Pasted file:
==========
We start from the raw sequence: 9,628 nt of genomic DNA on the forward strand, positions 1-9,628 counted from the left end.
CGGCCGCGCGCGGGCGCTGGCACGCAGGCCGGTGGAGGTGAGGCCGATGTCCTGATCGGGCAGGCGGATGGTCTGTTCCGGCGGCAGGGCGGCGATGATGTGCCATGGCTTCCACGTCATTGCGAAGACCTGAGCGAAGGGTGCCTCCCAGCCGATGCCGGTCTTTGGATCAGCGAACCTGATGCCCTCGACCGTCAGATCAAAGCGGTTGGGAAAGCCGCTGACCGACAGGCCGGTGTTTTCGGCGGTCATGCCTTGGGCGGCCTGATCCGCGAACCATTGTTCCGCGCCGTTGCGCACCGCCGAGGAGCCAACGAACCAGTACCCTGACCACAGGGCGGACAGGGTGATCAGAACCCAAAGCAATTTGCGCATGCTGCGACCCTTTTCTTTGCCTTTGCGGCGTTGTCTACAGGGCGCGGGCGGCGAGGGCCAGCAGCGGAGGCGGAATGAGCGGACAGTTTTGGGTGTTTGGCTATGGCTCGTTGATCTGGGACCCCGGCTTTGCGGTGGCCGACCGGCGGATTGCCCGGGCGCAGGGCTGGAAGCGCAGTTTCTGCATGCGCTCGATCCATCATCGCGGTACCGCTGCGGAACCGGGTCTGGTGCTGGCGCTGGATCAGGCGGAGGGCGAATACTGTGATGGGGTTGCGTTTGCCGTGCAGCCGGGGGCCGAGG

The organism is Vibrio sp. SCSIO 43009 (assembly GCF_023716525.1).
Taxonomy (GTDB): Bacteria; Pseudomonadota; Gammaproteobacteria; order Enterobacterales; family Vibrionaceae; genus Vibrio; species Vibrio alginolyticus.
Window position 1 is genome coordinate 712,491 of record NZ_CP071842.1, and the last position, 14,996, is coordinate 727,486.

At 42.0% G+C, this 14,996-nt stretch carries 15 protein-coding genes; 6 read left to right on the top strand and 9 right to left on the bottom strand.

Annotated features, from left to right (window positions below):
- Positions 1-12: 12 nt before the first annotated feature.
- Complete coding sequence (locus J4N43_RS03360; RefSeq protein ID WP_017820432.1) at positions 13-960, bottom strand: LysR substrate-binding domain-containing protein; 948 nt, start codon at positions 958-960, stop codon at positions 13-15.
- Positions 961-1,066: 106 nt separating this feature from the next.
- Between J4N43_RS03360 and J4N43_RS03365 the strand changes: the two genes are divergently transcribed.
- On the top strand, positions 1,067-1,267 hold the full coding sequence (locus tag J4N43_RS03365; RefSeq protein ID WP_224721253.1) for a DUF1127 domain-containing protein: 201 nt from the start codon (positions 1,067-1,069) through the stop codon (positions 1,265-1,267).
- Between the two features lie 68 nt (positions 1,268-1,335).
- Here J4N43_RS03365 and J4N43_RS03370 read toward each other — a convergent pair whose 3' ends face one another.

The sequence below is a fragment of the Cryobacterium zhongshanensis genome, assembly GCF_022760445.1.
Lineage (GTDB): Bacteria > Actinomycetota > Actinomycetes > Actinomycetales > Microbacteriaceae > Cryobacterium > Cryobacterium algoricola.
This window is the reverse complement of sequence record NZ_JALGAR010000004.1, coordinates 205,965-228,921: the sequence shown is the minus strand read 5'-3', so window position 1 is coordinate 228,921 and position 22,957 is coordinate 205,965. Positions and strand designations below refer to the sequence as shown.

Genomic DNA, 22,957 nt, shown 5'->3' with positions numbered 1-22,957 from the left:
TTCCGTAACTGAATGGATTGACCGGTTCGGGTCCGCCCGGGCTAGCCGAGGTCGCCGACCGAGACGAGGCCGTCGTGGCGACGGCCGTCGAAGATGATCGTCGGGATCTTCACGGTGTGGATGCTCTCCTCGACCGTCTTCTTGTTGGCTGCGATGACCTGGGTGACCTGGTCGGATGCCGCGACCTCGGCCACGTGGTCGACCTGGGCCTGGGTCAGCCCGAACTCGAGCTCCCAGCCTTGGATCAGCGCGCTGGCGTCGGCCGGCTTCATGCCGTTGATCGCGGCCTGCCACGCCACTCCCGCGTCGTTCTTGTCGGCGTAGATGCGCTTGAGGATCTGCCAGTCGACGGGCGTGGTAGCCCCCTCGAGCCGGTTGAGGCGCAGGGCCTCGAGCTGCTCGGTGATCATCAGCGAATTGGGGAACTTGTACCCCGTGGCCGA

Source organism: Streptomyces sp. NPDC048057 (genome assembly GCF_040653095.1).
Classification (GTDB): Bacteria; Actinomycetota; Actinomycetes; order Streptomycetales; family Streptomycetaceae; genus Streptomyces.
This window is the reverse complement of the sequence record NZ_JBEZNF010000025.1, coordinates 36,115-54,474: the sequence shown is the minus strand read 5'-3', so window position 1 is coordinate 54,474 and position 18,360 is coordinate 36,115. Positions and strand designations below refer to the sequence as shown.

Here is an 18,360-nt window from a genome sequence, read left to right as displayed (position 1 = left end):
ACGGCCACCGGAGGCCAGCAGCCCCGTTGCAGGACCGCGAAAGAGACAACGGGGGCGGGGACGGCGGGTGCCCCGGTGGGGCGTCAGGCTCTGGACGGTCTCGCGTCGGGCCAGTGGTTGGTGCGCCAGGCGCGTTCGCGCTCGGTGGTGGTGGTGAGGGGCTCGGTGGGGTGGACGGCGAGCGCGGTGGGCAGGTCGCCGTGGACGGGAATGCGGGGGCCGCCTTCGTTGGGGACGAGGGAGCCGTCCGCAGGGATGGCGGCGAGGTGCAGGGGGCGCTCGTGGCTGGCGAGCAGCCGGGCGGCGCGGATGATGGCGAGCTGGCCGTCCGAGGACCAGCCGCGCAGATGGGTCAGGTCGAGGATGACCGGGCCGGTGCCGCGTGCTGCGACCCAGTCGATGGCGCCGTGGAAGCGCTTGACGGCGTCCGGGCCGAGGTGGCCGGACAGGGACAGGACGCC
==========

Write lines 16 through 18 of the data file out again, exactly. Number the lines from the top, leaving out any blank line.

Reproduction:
Lineage (GTDB): Bacteria > Actinomycetota > Actinomycetes > Actinomycetales > Microbacteriaceae > Cryobacterium > Cryobacterium algoricola.
This window is the reverse complement of sequence record NZ_JALGAR010000004.1, coordinates 205,965-228,921: the sequence shown is the minus strand read 5'-3', so window position 1 is coordinate 228,921 and position 22,957 is coordinate 205,965. Positions and strand designations below refer to the sequence as shown.

Genomic DNA, 22,957 nt, shown 5'->3' with positions numbered 1-22,957 from the left: